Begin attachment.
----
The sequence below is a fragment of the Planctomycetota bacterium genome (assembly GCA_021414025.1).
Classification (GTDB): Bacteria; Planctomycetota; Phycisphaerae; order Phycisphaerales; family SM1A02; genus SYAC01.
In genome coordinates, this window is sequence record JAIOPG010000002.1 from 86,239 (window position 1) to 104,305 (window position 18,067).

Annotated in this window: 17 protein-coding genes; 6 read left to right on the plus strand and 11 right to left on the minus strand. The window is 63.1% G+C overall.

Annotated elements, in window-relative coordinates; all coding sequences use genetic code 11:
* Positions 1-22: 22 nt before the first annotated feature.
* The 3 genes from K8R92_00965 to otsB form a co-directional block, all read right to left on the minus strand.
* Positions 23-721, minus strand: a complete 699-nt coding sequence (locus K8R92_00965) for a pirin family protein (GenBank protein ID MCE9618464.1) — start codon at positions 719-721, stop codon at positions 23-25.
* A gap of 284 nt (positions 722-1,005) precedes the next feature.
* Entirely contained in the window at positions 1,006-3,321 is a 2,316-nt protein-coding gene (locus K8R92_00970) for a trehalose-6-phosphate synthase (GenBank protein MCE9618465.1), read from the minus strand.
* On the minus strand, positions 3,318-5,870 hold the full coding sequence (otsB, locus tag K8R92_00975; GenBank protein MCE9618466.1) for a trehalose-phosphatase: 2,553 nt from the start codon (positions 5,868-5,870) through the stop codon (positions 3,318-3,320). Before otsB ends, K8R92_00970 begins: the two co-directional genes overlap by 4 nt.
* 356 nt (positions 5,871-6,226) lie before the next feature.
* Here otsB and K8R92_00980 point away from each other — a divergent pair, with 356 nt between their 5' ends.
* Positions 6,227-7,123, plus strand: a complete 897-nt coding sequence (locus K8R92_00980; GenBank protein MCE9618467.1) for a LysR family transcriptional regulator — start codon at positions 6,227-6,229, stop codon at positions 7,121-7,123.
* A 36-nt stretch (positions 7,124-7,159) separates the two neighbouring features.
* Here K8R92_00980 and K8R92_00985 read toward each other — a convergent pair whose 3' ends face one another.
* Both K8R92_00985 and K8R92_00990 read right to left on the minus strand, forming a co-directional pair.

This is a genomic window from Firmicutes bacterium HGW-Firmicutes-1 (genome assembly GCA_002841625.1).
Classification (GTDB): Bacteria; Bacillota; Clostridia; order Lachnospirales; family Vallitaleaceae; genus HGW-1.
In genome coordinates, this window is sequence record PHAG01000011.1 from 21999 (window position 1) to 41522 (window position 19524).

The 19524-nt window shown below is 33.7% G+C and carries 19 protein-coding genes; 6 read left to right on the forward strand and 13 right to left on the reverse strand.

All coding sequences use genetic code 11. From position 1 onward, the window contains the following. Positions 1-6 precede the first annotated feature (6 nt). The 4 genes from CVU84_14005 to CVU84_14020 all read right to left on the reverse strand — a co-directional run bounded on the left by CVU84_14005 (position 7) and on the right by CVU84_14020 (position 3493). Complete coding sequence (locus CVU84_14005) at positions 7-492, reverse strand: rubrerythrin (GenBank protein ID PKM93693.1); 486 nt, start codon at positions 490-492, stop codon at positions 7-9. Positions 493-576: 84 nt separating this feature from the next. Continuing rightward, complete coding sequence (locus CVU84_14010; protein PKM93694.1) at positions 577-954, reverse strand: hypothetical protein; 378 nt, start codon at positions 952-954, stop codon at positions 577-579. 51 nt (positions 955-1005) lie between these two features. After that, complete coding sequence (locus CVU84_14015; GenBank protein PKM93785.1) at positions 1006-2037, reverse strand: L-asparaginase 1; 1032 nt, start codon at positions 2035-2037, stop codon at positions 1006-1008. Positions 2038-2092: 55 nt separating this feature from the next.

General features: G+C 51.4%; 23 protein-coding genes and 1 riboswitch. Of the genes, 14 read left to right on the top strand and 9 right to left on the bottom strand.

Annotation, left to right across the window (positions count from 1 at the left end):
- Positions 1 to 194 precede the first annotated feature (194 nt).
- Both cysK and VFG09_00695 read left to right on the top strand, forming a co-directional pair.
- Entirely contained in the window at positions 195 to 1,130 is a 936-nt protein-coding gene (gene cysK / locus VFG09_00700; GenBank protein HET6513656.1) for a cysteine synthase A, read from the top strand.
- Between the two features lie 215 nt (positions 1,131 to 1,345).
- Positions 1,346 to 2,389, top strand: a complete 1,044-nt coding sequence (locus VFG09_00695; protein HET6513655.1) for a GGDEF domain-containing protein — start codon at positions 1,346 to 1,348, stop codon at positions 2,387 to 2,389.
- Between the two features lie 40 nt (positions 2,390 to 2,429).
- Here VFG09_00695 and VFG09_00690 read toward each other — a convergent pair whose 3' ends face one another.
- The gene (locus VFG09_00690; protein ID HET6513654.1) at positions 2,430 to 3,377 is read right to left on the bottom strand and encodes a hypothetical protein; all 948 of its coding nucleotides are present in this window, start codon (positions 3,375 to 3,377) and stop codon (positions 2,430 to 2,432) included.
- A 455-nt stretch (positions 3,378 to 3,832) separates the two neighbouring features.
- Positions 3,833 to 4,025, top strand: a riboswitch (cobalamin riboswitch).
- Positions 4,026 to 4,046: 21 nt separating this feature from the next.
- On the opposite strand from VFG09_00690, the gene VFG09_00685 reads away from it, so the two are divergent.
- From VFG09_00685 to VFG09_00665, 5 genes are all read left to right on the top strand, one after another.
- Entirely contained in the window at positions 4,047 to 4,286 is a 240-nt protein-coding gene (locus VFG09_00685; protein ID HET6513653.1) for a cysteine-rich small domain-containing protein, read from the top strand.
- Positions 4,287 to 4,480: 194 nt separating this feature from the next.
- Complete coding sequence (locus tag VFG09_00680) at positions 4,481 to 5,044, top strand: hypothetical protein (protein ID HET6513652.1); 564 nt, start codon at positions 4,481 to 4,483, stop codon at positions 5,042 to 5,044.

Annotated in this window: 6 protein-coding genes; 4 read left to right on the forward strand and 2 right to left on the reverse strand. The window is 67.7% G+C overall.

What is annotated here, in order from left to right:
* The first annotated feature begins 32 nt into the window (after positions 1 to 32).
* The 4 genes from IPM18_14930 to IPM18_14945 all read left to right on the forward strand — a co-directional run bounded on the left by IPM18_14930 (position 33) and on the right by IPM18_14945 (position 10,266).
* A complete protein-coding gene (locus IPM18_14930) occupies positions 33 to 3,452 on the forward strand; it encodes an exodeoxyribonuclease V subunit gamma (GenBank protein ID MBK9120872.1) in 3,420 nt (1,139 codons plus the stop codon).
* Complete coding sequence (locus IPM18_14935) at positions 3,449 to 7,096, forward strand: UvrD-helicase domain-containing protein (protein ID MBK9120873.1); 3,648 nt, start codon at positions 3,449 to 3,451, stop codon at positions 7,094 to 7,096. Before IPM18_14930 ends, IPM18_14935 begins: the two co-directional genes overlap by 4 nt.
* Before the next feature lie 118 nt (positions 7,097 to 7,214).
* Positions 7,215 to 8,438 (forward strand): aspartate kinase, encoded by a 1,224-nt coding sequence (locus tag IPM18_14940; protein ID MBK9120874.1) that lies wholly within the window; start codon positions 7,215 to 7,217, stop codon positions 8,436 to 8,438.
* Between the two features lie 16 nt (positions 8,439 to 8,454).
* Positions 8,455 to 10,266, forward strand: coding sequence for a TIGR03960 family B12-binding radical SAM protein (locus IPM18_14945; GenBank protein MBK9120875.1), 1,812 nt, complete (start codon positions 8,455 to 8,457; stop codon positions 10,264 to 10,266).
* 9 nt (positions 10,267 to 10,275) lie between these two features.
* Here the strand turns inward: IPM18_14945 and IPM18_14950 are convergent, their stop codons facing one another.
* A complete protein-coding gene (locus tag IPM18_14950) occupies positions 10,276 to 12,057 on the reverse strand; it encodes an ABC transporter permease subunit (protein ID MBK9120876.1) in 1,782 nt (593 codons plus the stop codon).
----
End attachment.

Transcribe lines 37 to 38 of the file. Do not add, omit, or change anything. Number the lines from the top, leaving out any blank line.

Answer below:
- From VFG09_00685 to VFG09_00665, 5 genes are all read left to right on the top strand, one after another.
- Entirely contained in the window at positions 4,047 to 4,286 is a 240-nt protein-coding gene (locus VFG09_00685; protein ID HET6513653.1) for a cysteine-rich small domain-containing protein, read from the top strand.